Archive for October 18th, 2010


October 18, 2010

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Film to the rescue of indigenous languages
The Arts Oct 17, 2010

For Nigerian indigenous languages to be preserved and saved from total extinction, there is an imperative need for the government at all levels to encourage the production of indigenous language films reports, Benjamin Njoku.

This was the observation of over 300 film makers, scriptwriters, directors, stakeholders and industry operators who gathered in Akure, Ondo State capital last week, for this year’s edition of the annual, Behind the Screen festival of indigenous languages, now known as, Festival of Indigenous African Language Films.

The festival, which held between October 3 and October 9, at Owena International Hotels, Akure saw the participants drawn from different parts of the country urging the government at all levels to consider the option of giving Nigeria’s indigenous language films a boost as a way of preserving such languages as well as saving them from total extinction as presently being threatened by global statistics.

They also asked the government to begin to pay more attention to the motion picture industry, which according to them, has not only brought global recognition to the country but also, is capable of becoming a veritable alternative to oil economy.

Professor Tunde Babwale, Director-General of the Centre for Black and African Arts and Civilisation(CBAAC) who chaired the occasion posited the need for government to support film makers, noting that indigenous language films are critical to the development of any nation. He lamented the steady relegation of these languages, arguing that out of the 500 languages spoken across the ethnic groups in the country, only 84 of them are still in use.

Arguing further, Professor Babawale whose parastatal co-sponsored the event said the use of African indigenous films is also a means of propagating African tradition, culture and norms. “Promotion of our indigenous languages are the manual of development. There is no better way to market our country and our culture other than through film. It has a two fold ways of communication ; audio and visual.” he emphasized.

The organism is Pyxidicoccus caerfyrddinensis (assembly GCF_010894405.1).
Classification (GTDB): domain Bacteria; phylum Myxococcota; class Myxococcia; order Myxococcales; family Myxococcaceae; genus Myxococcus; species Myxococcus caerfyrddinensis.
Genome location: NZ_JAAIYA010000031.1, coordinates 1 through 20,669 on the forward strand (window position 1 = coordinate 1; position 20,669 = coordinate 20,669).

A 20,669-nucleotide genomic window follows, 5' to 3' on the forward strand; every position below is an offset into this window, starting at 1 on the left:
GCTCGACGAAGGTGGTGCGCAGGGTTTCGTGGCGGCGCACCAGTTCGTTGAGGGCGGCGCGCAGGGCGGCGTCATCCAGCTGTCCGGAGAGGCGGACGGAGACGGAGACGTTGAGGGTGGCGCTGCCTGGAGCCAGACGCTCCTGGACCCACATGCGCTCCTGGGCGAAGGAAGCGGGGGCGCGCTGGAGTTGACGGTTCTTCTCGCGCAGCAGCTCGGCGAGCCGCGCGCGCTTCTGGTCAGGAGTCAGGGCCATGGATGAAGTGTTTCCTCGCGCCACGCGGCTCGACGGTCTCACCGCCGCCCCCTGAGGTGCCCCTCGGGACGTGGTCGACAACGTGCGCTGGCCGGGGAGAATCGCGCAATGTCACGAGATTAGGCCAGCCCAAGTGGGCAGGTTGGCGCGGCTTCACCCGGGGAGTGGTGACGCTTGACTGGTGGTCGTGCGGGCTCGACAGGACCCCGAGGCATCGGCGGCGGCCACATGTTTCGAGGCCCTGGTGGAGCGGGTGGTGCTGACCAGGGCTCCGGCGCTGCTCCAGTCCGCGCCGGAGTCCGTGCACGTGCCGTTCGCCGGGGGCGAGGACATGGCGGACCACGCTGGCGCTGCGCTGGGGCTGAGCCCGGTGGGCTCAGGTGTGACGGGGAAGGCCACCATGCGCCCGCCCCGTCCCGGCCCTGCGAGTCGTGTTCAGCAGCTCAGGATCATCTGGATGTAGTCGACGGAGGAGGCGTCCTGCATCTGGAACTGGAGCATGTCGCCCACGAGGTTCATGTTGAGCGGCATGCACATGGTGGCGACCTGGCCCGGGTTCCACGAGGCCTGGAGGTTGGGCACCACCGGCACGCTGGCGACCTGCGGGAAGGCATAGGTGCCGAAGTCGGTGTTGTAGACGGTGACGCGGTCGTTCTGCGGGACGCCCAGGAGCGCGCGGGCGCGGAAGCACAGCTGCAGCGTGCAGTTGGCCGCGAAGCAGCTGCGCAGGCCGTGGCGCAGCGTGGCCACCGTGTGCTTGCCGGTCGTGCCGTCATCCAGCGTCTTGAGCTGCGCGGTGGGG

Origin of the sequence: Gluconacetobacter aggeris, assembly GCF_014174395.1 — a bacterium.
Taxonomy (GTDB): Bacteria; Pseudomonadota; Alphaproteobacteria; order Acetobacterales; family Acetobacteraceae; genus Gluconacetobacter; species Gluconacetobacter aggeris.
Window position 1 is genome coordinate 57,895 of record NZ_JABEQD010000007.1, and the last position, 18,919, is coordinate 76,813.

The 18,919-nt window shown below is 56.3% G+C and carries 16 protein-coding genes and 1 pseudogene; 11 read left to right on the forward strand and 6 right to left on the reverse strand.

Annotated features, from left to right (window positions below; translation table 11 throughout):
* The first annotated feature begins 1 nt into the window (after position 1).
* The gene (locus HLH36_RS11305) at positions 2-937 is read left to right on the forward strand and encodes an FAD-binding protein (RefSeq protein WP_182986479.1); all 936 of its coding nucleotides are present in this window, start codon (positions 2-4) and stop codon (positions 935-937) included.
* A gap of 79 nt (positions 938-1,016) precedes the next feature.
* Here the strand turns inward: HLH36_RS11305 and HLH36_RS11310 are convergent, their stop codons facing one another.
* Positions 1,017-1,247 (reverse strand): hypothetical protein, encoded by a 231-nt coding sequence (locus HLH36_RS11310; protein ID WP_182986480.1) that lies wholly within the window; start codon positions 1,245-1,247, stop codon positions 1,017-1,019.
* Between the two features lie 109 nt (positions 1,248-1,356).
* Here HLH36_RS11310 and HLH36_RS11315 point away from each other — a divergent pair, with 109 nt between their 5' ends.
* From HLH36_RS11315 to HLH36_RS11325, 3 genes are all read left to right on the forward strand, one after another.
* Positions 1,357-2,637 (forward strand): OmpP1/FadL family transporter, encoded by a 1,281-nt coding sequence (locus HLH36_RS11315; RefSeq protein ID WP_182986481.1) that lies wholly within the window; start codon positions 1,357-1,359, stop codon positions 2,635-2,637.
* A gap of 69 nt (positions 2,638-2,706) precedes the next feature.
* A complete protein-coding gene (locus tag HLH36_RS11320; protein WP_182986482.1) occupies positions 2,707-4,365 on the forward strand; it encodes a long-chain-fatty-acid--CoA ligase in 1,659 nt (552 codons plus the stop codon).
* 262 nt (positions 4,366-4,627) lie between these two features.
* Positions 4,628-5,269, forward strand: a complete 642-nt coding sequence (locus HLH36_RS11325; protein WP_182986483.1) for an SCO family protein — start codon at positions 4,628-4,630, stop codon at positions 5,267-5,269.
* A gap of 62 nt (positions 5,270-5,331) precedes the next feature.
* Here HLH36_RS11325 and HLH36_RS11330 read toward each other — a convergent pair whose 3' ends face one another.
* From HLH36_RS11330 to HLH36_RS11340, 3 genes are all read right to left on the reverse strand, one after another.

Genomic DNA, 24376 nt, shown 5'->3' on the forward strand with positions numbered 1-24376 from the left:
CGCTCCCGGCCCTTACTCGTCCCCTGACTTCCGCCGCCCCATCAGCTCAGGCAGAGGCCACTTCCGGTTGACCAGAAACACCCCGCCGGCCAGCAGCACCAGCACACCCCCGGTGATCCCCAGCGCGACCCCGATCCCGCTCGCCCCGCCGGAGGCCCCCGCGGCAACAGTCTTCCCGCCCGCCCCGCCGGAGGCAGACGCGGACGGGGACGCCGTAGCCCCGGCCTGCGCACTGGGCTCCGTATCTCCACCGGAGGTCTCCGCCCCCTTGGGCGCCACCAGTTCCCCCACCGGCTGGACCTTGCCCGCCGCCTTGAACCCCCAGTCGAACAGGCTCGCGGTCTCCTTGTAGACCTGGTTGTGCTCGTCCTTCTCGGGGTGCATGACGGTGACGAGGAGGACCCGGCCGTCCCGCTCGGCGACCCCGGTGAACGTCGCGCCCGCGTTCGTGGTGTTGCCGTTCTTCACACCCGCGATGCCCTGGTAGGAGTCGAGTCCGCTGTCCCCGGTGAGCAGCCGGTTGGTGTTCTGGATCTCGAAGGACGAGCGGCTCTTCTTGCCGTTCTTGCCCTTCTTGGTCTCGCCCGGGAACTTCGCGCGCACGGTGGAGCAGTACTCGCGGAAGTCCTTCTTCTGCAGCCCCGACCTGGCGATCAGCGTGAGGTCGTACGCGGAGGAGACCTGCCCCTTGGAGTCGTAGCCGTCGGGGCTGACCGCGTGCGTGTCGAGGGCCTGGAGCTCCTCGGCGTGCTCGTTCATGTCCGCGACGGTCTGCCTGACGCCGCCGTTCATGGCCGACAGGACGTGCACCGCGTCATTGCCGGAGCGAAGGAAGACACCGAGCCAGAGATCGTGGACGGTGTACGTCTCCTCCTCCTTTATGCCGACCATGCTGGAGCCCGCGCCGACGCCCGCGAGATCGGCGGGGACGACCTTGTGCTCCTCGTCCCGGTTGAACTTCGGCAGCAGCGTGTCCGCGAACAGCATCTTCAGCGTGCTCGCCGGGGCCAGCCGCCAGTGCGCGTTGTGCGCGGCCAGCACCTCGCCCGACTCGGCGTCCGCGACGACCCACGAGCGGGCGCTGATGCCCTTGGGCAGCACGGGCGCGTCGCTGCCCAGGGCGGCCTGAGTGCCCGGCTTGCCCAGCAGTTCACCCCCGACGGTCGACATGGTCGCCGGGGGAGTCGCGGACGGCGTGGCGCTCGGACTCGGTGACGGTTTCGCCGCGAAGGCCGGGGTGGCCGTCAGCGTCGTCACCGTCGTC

On CBAAC partnership with Remdel, organisers of the annual festival, Professor Babawale said, Remdel shares similar vision with CBAAC. “This is not our first partnership we were part of the festival last year. We want to use this film festival to project African culture and we also want to use it as an opportunity to show that our language can help in enriching our faith. We believe that there no better way to preserving our cultural heritage than the instrumentality of langauge.”Professor Babawale further stressed.

In her good will message, the wife of the Ondo State Governor, Mrs Olukemi Mimko, while commending the organisers of the 6-day event for taking the lead and for the bold step which would also bring the state to limelight urged parents and guidance to endeavour to teach their wards how to speak the local languages. She observed that despite the fact that “film serves as a medium of correcting societal ills, communication, relaxation and dissemination of information, it has equally found its way into our very existence such that the politicians are now using the film makers to achieve their political ambition.”

The First Lady however took a swipe at the state of th industry, lamenting the rate at which producers churn out obscene movies.

She observed that most of the movies are gradually eroding the rich cultural values of Nigeria, most especially the Yoruba culture, which she said, lays much emphasis on moderate dressing.

While advocating the need for the film makers to control the content of their works, the First Lady said obscene scenes are gradually eroding the qualitative works of the industry. She therefore urged the relevant agency saddled with the content check of the films to put in place a strict measure that would sanction producers who shoot obscene films.

Delivering a lecture entitled “Like Father Like Son: Random Reflection on Yoruba Society and the Yoruba Video-Films”, Professor Wole Ogundele, the Director-General of the Centre for Culture and International Understanding, Osogbo, Osun State, concluded that given the danger of extinction faced by African indigenous languages, any positive attempts and strategies to ensure their survival and preservation should be encouraged without any further delay.

According to the erudite Professor, who has a wide and varied knowledge of the film industry, in the absence of a vigorous language literature, the video-film remains one artistic form that is keeping the language alive in the creative and intellectual arena.

“Many African languages, including Yoruba which is spoken by millions of people along the West African coast, are already in danger and will become a threatened language.If it is the indigenous language films that will rescue our languages from that tragedy of eventual extinction, then, rather than crucify the film makers, let us salute them.” he concluded.

Other keynote speakers at the event, included Femi Odugbemi, film maker, who spoke on “The future of Film Distribution in Nigeria”, Mr Dele Oni, General Manager, NTA, Akure, Mr Dele Odule, ANCOP president,Mr Alex Eyengho, Mr Greg Odutayo, president, NANTAP and Dr. Gbemisola Adeoti, who also delivered paper on, “Advancing the role of Women in Politics using the film medium” amongst other speakers.

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